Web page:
Goligoski's immediate future mostly out of his control
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There are some who believe the Penguins have little choice but to carve out a spot for Alex Goligoski on their major league roster over the next few weeks, and it's easy to see why.
He played in the American Hockey League all-star game just months after his pro debut.
He set the AHL record for playoff points by a defenseman with 28 in the spring.
He has excellent offensive abilities and instincts, qualities even more valuable than usual because Ryan Whitney will miss a significant chunk of the season while recovering from foot surgery.
All that makes a compelling case for Goligoski to be among the 24 players the Penguins take to Sweden for their season opener against Ottawa Oct. 4.
Trouble is, other factors suggest Goligoski should expect to be in Wilkes-Barre when the Penguins go to Stockholm.
Like how, even with Whitney removed from the mix, they have seven veteran defensemen on one-way contracts.
How keeping Goligoski would be almost a $1 million salary-cap hit to a team whose projected payroll is flirting with the cap ceiling.
How he could be assigned to the Baby Penguins without having to clear waivers.
So, where Goligoski is working a month from now is difficult to project and likely hinges on a number of variables.
The most critical, of course, is how he performs in the prospects camp that began yesterday and the regular camp that follows. If Goligoski plays well enough to claim a place among the top six at his position, general manager Ray Shero and his staff will find it much harder to ship him to the minors.
How Mark Eaton rebounds from the surgical reconstruction of his right knee. If he's back to 100 percent, Goligoski might be a bit more expendable in the short term.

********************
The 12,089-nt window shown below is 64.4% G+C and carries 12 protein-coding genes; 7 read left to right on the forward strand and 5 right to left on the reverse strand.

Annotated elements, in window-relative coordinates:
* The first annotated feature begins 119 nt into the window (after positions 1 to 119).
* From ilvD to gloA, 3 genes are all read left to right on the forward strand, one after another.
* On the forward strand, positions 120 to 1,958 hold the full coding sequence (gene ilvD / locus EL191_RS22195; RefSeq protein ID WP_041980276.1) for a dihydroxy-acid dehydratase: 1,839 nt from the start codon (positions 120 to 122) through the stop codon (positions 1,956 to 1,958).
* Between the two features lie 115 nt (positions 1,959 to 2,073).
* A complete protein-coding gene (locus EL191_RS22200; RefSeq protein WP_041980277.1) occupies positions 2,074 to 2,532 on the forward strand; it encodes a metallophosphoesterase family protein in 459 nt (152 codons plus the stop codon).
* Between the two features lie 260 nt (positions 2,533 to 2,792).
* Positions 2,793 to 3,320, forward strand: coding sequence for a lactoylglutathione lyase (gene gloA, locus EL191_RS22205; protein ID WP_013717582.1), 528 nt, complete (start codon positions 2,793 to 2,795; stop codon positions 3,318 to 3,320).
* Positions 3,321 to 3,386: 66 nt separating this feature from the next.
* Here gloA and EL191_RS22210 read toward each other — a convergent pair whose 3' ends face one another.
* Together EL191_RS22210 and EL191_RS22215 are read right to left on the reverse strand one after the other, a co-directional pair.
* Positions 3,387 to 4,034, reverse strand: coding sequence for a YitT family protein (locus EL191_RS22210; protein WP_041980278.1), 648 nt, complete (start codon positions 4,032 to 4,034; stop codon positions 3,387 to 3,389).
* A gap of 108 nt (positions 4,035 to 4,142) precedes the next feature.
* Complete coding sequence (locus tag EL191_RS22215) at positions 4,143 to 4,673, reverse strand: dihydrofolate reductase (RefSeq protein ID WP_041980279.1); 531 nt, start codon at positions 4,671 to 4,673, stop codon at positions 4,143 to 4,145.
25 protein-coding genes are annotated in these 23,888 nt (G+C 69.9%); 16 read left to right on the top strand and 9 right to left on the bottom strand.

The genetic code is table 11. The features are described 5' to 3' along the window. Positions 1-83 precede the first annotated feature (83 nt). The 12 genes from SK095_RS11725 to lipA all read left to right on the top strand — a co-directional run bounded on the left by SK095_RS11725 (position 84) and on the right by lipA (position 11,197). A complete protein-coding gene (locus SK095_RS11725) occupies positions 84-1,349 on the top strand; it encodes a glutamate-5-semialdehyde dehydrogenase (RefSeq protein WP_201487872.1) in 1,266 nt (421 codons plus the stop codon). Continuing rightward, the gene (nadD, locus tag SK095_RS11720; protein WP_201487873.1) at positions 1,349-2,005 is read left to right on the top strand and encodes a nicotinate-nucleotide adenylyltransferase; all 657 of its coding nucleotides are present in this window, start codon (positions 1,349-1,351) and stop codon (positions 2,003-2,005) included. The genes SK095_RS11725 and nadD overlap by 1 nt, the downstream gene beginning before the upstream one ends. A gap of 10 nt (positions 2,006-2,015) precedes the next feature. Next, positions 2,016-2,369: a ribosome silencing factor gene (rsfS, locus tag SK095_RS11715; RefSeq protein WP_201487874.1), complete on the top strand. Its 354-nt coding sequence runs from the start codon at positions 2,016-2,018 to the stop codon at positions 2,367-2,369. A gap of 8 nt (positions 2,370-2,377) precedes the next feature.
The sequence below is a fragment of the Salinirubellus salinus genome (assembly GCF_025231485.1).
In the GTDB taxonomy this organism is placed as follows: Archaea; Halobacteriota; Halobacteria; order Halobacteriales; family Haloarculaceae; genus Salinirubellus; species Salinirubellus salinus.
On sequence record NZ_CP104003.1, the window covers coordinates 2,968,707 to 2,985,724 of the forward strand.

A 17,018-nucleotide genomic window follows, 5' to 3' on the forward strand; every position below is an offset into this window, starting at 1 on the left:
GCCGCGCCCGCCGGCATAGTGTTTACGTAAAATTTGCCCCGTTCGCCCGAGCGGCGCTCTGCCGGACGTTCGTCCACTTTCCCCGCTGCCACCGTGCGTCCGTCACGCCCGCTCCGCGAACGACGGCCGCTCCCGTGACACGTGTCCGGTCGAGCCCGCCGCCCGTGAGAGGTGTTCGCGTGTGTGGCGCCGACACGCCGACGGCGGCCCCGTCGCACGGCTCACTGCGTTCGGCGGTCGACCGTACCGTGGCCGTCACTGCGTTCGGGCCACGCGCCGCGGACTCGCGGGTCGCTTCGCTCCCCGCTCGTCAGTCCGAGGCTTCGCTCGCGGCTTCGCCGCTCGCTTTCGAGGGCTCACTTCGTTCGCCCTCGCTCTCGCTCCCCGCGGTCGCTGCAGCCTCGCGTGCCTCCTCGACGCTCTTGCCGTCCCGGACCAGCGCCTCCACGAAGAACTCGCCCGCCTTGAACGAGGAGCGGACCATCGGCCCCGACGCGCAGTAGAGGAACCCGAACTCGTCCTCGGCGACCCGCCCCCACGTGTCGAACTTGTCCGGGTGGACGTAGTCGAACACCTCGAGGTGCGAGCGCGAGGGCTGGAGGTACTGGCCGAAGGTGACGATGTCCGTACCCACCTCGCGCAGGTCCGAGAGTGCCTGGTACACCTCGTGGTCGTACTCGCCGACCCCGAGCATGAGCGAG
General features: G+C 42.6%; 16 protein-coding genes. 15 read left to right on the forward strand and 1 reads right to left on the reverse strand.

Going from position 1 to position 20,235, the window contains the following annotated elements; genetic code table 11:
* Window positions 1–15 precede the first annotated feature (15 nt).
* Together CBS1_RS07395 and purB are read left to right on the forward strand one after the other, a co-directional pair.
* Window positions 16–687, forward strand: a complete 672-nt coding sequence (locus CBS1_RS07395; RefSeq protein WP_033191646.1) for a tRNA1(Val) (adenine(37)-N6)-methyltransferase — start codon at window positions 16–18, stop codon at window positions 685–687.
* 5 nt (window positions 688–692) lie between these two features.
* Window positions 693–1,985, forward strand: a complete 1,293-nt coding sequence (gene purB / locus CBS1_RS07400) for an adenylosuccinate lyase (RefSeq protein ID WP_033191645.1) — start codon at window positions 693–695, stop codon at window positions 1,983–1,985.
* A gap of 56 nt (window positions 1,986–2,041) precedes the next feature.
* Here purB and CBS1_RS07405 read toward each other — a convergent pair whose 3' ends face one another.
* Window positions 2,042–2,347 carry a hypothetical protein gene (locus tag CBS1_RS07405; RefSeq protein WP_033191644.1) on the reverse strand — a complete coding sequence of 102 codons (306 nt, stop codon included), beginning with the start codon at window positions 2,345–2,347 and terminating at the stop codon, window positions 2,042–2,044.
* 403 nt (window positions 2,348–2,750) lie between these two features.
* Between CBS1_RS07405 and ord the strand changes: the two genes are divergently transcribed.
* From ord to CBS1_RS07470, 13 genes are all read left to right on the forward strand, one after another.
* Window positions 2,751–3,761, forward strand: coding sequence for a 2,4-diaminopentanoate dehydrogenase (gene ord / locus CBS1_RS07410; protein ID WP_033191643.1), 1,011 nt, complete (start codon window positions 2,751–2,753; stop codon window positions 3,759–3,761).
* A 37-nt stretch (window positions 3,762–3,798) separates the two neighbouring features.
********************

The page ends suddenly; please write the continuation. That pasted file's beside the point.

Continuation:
How aggressively, if at all, Shero tries to trade one of his veteran defensemen before the regular season. There's always a market for capable defensemen, so Shero has to decide whether he wants to keep all of them as insurance or shed some salary and pick up an asset or two by moving one before the season starts.
So many factors, so little Goligoski can do to control most of them. Which probably explains why he said yesterday that he doesn't dwell on details like cap hits and waivers regulations.
"I really have no idea [about such things]," Goligoski said.
Shero does, but that doesn't mean he knows where Goligoski will open the season.
"I don't want to put the expectation on him or us that he's going to be in the NHL," he said. "If he is, it's for a reason. And, if he's back in Wilkes-Barre, it doesn't diminish the fact that he's a really good prospect who will play eventually. Probably sooner than later."
That much, at least, seems certain. Goligoski had a strong three-game cameo in the NHL last season -- "It was pretty apparent the coaches saw the talent he had, the skating ability," Shero said -- and has a style tailored to the NHL's post-lockout (2004-05) style.
"He's a great, great skater," Shero said. "His mobility is excellent. He sees the ice very well. He passes the puck. I thought he made great strides last year in Wilkes-Barre, confidence-wise and experience-wise. He was a quick learner. He's very receptive [to instruction], very smart."
Although Goligoski's size -- he is listed as 6 feet, 185 pounds -- is fairly modest and upgrading his strength is a priority, he compensates by playing an intelligent game in the defensive zone.
"He outsmarts a lot of guys with body positioning," Shero said. "He's quick. He angles well. ... He's not the biggest guy, but all the other attributes he brings to the table make up for it in a big way."
Goligoski seems a bit overqualified to be taking part in the prospects camp and tournament -- he could be cashing an NHL paycheck this fall, while some other participants might be manning a drive-thru window -- but insists he is happy to have been asked.
"I actually prefer it a little bit," he said. "I can get my feet under me before the main camp starts. It's better than sitting at home for an extra week. I get to get some games in. I should be hitting my stride when camp starts."
First Published September 11, 2008 12:00 am